Remembering Happiness

Behavioral Economist Daniel Kahneman had a fascinating talk about the contrasts between the experience of happiness and the memory of happiness.  I'm going to quickly recap and discuss some of his points.

1. Definition  

Elation, satisfaction, and well being are all different phenomena and these differences are compounded by the fact that we remember differently than we experience.

My Thoughts:  The subject of mood was not discussed, but tracing its origins to either the experiencing or remembering self (or both) is, I think, of utmost importance.  My intuition is that even though we spend very little time remembering/reminiscing, it has a strong baring on our underlying mood day-to-day.  This is why someone can be happier for weeks after they get back from a vacation, even though they may be preoccupied with thoughts of what lies ahead.  
I think mood can be affected by both experience and memory, you can certainly feel like trash after a night of drinking (beyond just the hangover), even if you've blacked out.  However, one function of memory is centering and achieving consistency within the mood.  The periodic reflecting on good or bad events allows us to reset the tempo of our day.  This is why we need time to rest and time to think: we are becoming ourselves again, we are becoming the story we tell ourselves.

2. Experience vs Remembrance

An interesting thought experiment: If I told you you could take a trip anywhere, were would you go?   If I told you you could take a trip anywhere, but you would be given an amnesiac and loose all memory of the trip, where would you go?  The difference between the experiencing self and the remembering self is demonstrated by the fact that you would probably give different answers to the two questions.

An additional detail is that endings are just one part of an experience, but can make up the entirety of the memory.  When someone says an ending "ruined the whole thing," they are technically incorrect:  the joy they felt has not gone anywhere.  What is gone is the ability to recapture that joy through memory.

My Thoughts: The self is not the same as the person in question.  The self is a phenomenon entirely dependent on memory.  I can experience any kind of joy or sorry, but is through the faculty of memory that it comes to be associated with myself.  I am an organism with the faculties of experiencing happiness, but these faculties matter little in how effective they are.  What matters is my capacity to remember, and to make good memories, and to keep good memories, that is what makes me a happy person.

The most important thing to remember is that you are always capable of happiness, it is your memory which blocks or deters you from experiencing happiness in all the ways you could.  The phrase "once bitten, twice shy" definitely applies here.  If you can love as if you have never been hurt, try as if you've never failed, and live as if you've never known death, you will be a happy person.  But there is a great deal of attachment to memory, which is the attachment to self, which blocks you.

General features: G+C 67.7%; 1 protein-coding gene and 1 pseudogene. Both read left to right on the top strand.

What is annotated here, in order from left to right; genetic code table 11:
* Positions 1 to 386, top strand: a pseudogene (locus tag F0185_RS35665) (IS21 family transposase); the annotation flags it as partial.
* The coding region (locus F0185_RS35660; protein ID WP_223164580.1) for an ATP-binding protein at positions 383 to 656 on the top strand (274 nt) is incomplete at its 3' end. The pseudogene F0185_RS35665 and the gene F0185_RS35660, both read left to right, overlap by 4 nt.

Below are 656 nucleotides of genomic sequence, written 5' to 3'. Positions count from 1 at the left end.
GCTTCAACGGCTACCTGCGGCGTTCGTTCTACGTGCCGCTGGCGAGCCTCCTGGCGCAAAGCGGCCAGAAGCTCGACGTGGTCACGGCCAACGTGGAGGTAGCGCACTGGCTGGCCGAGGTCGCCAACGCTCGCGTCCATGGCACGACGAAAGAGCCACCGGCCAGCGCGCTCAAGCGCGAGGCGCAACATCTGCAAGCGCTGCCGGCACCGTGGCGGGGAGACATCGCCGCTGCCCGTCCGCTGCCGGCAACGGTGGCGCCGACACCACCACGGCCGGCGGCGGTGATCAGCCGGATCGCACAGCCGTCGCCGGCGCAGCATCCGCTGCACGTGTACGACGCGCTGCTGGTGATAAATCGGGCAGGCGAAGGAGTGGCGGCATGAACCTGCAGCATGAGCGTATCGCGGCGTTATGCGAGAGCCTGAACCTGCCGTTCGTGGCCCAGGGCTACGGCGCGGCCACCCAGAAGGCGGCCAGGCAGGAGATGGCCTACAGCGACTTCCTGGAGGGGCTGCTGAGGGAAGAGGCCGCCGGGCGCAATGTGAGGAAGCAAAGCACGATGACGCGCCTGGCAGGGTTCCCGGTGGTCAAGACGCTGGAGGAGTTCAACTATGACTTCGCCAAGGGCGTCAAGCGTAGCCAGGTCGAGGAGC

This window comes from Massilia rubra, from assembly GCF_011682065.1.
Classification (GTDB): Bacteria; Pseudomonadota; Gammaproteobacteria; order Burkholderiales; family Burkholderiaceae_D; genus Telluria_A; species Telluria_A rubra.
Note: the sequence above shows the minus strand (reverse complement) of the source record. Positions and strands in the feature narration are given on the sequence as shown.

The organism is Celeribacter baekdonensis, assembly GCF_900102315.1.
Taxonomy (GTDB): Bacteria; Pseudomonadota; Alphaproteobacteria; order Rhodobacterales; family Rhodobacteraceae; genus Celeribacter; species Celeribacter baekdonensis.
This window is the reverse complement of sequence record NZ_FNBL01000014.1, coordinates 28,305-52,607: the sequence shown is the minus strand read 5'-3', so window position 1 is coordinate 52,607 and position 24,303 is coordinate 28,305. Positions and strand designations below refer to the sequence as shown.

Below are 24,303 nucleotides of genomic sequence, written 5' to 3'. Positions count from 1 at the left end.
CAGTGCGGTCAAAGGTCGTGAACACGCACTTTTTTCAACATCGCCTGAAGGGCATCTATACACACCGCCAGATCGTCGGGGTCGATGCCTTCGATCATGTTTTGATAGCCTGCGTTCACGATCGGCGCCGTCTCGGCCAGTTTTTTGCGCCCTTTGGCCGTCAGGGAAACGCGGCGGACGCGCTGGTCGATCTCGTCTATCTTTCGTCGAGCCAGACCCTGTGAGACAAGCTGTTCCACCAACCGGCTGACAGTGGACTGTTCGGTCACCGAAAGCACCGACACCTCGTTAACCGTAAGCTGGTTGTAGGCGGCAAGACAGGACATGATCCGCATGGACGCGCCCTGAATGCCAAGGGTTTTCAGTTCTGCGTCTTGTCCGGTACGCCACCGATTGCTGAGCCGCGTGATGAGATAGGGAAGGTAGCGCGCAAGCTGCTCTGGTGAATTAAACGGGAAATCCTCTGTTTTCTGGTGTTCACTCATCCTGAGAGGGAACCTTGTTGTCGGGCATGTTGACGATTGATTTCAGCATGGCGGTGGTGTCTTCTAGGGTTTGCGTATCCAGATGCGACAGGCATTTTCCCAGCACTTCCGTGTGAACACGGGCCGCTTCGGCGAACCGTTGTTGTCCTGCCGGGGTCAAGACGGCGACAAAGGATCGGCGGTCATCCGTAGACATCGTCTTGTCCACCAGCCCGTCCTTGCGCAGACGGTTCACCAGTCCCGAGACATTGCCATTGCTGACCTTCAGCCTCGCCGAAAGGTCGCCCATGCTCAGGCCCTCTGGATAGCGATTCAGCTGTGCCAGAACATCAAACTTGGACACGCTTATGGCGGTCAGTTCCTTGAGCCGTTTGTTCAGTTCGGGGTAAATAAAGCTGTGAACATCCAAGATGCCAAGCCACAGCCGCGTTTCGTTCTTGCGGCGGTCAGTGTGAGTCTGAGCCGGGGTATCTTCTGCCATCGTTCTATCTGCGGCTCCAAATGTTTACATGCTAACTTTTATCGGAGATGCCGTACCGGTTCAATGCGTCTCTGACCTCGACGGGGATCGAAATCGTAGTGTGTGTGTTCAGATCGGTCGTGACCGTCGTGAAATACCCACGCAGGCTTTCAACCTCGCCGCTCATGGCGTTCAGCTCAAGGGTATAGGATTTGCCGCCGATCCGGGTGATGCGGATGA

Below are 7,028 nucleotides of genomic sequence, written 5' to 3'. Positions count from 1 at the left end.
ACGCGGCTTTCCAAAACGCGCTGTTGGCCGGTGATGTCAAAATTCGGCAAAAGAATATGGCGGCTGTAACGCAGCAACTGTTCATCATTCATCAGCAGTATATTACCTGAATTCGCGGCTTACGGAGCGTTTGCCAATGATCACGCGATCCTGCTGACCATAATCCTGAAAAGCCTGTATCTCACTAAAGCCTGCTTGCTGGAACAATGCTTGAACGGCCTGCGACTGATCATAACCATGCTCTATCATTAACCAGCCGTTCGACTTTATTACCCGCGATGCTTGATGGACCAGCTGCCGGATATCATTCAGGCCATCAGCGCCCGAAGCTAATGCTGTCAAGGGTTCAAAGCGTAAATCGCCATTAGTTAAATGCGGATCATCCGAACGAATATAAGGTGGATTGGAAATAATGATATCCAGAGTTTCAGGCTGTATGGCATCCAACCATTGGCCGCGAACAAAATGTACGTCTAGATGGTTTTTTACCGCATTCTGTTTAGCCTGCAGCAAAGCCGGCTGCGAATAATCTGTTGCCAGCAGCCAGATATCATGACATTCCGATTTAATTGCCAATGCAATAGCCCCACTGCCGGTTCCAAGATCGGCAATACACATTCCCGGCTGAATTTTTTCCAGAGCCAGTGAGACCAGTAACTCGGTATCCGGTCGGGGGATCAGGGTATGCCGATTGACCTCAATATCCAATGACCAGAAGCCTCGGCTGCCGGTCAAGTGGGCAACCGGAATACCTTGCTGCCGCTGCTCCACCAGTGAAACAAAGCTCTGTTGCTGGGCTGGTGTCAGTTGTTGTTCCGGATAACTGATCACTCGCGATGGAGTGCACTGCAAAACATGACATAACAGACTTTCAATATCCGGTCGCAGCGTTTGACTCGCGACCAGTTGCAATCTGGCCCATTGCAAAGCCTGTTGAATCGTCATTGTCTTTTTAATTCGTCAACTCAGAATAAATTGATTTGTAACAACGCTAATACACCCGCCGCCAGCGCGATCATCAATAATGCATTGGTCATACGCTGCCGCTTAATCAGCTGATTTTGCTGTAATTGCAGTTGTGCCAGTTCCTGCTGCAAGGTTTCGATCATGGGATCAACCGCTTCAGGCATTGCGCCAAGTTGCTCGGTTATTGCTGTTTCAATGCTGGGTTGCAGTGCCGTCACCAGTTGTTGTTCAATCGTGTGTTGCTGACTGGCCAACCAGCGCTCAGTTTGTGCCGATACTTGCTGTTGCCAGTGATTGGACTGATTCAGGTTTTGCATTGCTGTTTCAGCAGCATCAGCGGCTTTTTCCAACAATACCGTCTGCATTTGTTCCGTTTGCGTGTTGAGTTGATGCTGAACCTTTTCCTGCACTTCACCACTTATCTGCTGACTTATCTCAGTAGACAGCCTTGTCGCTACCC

3. The Remembering Self is the Decision Maker 

When we look toward options, we are not evaluating experiences, but rather, our future is the anticipated memory of experience.  Kaneman talks about the tyranny of the remembering self, how we choose what to do based on what we will remember, and our experiencing self just gets dragged along for the ride.  He uses the example of money quite effectively for this.

Money can buy you happiness.  At $60,000 per year, no additional amount of money can buy you any happiness.  Kaneman put it as saying money can't buy you happiness, but a lack of money buys you misery.  People above this point don't experience any more happiness due to income, they basically can afford any significant necessity and luxury in existence.  However, personal satisfaction can still increase beyond this point, because people remember how far they've worked themselves up.  Someone who has a six figure salary can feel accomplishment when they look back on what they used to earn.

The takeaway from this is not "earn more money," there are far easier ways to achieve happiness.  The takeaway is that "all the money in the world" is actually $60,000.  There is no happiness to be found beyond that point, just a lot of social complexity.

My Thoughts:  When we look into the future, we are asking how we will feel when we look back, instead of what we will see when we look forward.  This is why we are so averse to experiencing tragedies even when they can be the most pivotal, self-defining moments which give us our character.  This is one area where we can train our memory.

This isn't empty optimism: memory occludes half of the reality of any future event by failing to imagine what comes afterward.  When we concentrate on the person we will become through an experience instead of what will be left after an experience, we our retraining our memory to a more positive bias, positive in the sense of allowing positive experiences.  

As an artifact of evolution, our minds are in the business of denying us positive experience: either because of a bad ending, or because they don't mesh well with the established story of ourselves.  In an environment where a bad ending is death and an unusual experience could ostracize you from your tribe, this makes sense.  However, this is a mechanism for not dying, not a mechanism for living and enjoying life.

This is why focusing on how we remember the good times, how we remember the bad times, and caring more about who we will be than what we will be remembering is the secret to happiness.  It's also why I'm glad I found this TED talk!

Honir Honir
26-30, M
May 30, 2010